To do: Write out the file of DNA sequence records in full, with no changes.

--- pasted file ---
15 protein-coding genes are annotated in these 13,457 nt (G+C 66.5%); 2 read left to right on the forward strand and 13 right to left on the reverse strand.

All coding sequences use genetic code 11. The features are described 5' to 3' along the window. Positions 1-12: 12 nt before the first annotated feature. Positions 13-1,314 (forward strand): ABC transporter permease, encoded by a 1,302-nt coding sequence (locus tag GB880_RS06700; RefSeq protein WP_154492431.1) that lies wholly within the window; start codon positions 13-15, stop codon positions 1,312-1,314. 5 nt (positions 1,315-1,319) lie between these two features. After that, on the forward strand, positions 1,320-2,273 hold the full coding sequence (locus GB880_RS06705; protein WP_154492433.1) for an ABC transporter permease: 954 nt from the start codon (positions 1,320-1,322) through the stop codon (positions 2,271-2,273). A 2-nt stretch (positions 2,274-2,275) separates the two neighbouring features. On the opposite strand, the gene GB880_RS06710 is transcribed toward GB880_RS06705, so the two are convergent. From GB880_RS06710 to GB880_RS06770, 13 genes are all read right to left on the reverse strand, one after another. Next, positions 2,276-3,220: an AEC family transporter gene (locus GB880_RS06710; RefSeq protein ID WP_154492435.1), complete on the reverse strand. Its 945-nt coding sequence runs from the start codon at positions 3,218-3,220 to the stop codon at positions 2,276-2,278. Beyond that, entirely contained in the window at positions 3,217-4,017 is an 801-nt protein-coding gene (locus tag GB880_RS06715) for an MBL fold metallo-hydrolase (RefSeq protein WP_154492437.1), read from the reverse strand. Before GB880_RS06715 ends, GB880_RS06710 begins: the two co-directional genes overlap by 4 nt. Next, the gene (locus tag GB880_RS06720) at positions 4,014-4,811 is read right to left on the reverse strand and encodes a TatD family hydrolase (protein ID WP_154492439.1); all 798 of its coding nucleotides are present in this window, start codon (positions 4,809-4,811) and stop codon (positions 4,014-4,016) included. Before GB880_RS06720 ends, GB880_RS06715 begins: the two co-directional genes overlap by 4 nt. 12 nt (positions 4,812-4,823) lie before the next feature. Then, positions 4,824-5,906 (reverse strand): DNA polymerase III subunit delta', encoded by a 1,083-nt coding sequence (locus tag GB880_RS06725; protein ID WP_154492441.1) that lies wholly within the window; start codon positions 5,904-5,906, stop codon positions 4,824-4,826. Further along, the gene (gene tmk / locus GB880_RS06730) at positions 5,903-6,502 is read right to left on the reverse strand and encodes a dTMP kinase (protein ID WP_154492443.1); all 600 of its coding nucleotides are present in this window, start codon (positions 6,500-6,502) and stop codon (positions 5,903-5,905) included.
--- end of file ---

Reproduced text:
15 protein-coding genes are annotated in these 13,457 nt (G+C 66.5%); 2 read left to right on the forward strand and 13 right to left on the reverse strand.

All coding sequences use genetic code 11. The features are described 5' to 3' along the window. Positions 1-12: 12 nt before the first annotated feature. Positions 13-1,314 (forward strand): ABC transporter permease, encoded by a 1,302-nt coding sequence (locus tag GB880_RS06700; RefSeq protein WP_154492431.1) that lies wholly within the window; start codon positions 13-15, stop codon positions 1,312-1,314. 5 nt (positions 1,315-1,319) lie between these two features. After that, on the forward strand, positions 1,320-2,273 hold the full coding sequence (locus GB880_RS06705; protein WP_154492433.1) for an ABC transporter permease: 954 nt from the start codon (positions 1,320-1,322) through the stop codon (positions 2,271-2,273). A 2-nt stretch (positions 2,274-2,275) separates the two neighbouring features. On the opposite strand, the gene GB880_RS06710 is transcribed toward GB880_RS06705, so the two are convergent. From GB880_RS06710 to GB880_RS06770, 13 genes are all read right to left on the reverse strand, one after another. Next, positions 2,276-3,220: an AEC family transporter gene (locus GB880_RS06710; RefSeq protein ID WP_154492435.1), complete on the reverse strand. Its 945-nt coding sequence runs from the start codon at positions 3,218-3,220 to the stop codon at positions 2,276-2,278. Beyond that, entirely contained in the window at positions 3,217-4,017 is an 801-nt protein-coding gene (locus tag GB880_RS06715) for an MBL fold metallo-hydrolase (RefSeq protein WP_154492437.1), read from the reverse strand. Before GB880_RS06715 ends, GB880_RS06710 begins: the two co-directional genes overlap by 4 nt. Next, the gene (locus tag GB880_RS06720) at positions 4,014-4,811 is read right to left on the reverse strand and encodes a TatD family hydrolase (protein ID WP_154492439.1); all 798 of its coding nucleotides are present in this window, start codon (positions 4,809-4,811) and stop codon (positions 4,014-4,016) included. Before GB880_RS06720 ends, GB880_RS06715 begins: the two co-directional genes overlap by 4 nt. 12 nt (positions 4,812-4,823) lie before the next feature. Then, positions 4,824-5,906 (reverse strand): DNA polymerase III subunit delta', encoded by a 1,083-nt coding sequence (locus tag GB880_RS06725; protein ID WP_154492441.1) that lies wholly within the window; start codon positions 5,904-5,906, stop codon positions 4,824-4,826. Further along, the gene (gene tmk / locus GB880_RS06730) at positions 5,903-6,502 is read right to left on the reverse strand and encodes a dTMP kinase (protein ID WP_154492443.1); all 600 of its coding nucleotides are present in this window, start codon (positions 6,500-6,502) and stop codon (positions 5,903-5,905) included.